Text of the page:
I know that I've expressed my distaste for the apptasticness that has permeated mobile devices. For a lot of situations, I'd guess 90% of the apps on my phone and tablets that I never use anyway, could have just as well been Web-based apps that would work just as well. And by being Web-based, they would be available on every platform, including my desktop and laptop computers. It's a whole lot less work for the developers, too, to target one, universal platform.
But there's another side effect that I had not thought about as much, and it's the most annoying one to the user. I'm talking about updates. It used to be just my phone, and it was infrequent that some app had an update. Now it's the phone, the tablets, and even Windows 8 and OS X. There's always a nag badge or live tile reminding me that something has to be updated. Worse, sometimes an app says, "Sorry dude, I won't work until you update me." It's completely annoying.
You know what happens from a user perspective when a Web app needs to be updated? Nothing. It might look different, and have new features, but getting the new version took no effort on my part. "Updates available" is a step backward for the Internet.
As we approach Christmas Eve, we approach the anniversary of the carnage to my previous car. I'll spare you the details, save to say that we were rear-ended at a red light, hard, by some hilljack in Bristol, Tennessee, and pushed into an oncoming car turning in front of us. The car was totalled.
I had never been in a car accident prior to that. In fact, I used to boast about how many accidents I've avoided in snow. When I'm actively driving, I have a strange sense of calm to react and process things, even in crappy conditions. I once slid through an intersection (and red light) without hitting any of the other cars. It never occurred to me that I could be in an accident simply by being stopped at a red light.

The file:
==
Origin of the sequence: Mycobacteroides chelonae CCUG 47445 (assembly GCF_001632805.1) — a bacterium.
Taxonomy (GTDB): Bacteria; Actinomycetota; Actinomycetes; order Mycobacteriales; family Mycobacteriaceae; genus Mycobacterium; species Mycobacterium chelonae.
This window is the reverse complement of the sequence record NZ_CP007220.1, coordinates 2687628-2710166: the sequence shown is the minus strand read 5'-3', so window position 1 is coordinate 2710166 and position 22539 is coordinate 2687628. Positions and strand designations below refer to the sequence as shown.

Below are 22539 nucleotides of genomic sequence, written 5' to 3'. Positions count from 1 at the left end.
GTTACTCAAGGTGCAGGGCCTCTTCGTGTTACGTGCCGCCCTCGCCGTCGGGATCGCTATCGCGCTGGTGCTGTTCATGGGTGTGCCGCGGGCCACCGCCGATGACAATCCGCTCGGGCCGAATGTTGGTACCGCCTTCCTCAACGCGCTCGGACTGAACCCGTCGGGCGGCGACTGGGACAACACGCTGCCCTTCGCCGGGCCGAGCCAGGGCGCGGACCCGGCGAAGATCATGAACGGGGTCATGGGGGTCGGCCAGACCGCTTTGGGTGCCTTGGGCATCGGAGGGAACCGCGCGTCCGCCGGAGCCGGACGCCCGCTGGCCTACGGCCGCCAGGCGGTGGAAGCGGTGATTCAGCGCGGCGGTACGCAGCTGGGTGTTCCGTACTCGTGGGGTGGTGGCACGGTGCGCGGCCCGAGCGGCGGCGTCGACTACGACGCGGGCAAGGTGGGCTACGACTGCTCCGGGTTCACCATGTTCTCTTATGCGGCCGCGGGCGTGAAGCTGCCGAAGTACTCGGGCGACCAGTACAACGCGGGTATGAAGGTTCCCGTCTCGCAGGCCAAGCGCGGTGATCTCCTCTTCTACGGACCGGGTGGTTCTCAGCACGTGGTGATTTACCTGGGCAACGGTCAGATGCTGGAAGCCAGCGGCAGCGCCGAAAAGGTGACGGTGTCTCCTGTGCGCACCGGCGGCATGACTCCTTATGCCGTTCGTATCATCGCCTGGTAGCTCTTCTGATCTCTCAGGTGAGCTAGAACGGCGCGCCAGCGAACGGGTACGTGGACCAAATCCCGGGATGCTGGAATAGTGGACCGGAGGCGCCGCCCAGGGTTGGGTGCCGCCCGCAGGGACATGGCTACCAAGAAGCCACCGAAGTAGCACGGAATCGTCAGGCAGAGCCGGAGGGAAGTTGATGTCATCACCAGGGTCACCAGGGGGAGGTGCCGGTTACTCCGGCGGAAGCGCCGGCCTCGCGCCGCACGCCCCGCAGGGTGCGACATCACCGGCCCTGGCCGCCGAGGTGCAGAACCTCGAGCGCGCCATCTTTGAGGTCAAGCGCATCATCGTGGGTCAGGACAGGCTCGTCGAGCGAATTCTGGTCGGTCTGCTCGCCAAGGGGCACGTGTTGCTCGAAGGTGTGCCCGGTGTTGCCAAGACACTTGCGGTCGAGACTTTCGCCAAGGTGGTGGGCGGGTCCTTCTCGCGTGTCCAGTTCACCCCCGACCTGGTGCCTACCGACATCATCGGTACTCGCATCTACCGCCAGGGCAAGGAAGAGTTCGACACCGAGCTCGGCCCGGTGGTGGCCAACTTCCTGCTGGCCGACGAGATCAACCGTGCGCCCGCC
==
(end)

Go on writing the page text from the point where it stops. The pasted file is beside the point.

To this very day, it has affected my driving. I look in the rear-view every time I'm stopped now, and it makes me anxious. Because I saw the truck coming that hit us, I replay that in my head all of the time. It's like a recurring nightmare that happens when I'm driving.
I'm generally more cautious than I used to be with street driving. It's like I leave the house fully expecting someone to bounce off of me at some point. I haven't changed my freeway driving that much, but there's a fair amount of stress I endure with long distance drives. Driving into Chicago last summer, a place that is not meant to be driven in, was awful just for the four blocks from the freeway to our hotel.
If I'm being honest with myself, being a more cautious driver is probably not a bad thing, especially since I also carry a smaller passenger much of the time. I'm just surprised that it has stuck with me as long as it has. Since I worked at home this year, I didn't do a ton of driving outside of our big trips. I think that accident will stay with me for awhile.
It was a great treat to see Stephanie, my first wife, today. She moved to Colorado, and was back in town catching up with people around Cleveland for the first time in a few years. I haven't seen her since some time in 2006, so it has been a very long time.
Obviously we didn't make much of a married couple, since we are not, in fact, married anymore. We were together for about 11 years. That's a really long time to spend with someone. While there was certainly a period of time where we had to figure out what our relationship was going to be, we eventually became friends. In fact, she's one of the very few people that I exchange e-mail "letters" with on a fairly regular basis. You know, the kind people used to put on paper and mail to each other.
I certainly realize that some people exit relationships because they're physically or mentally abusive, and I understand that there's little reason for people in those situations to stay in contact. However, I know a lot of divorced people who harbor these bizarre grudges and vats of toxicity toward each other, for reasons that frankly don't benefit anyone. I can't put into words how thankful I am that I don't have that situation with Stephanie, or anyone I've had a serious relationship with.
Also important, I'm thankful that Diana is OK to be around Steph, or anyone I've previously had a relationship with. In fact, we've spent time socially with them all, many times. It was kind of fun to see the two of them geek out over Diana's new sewing machine. It was a reminder that while they represent two distinct eras of my life, they both have so much to do with who I am. I still feel very fortunate that I've had the opportunities to have the relationships that I've had.
I put in my notice today, after about a year at my job. I feel like a huge weight was lifted from my shoulders.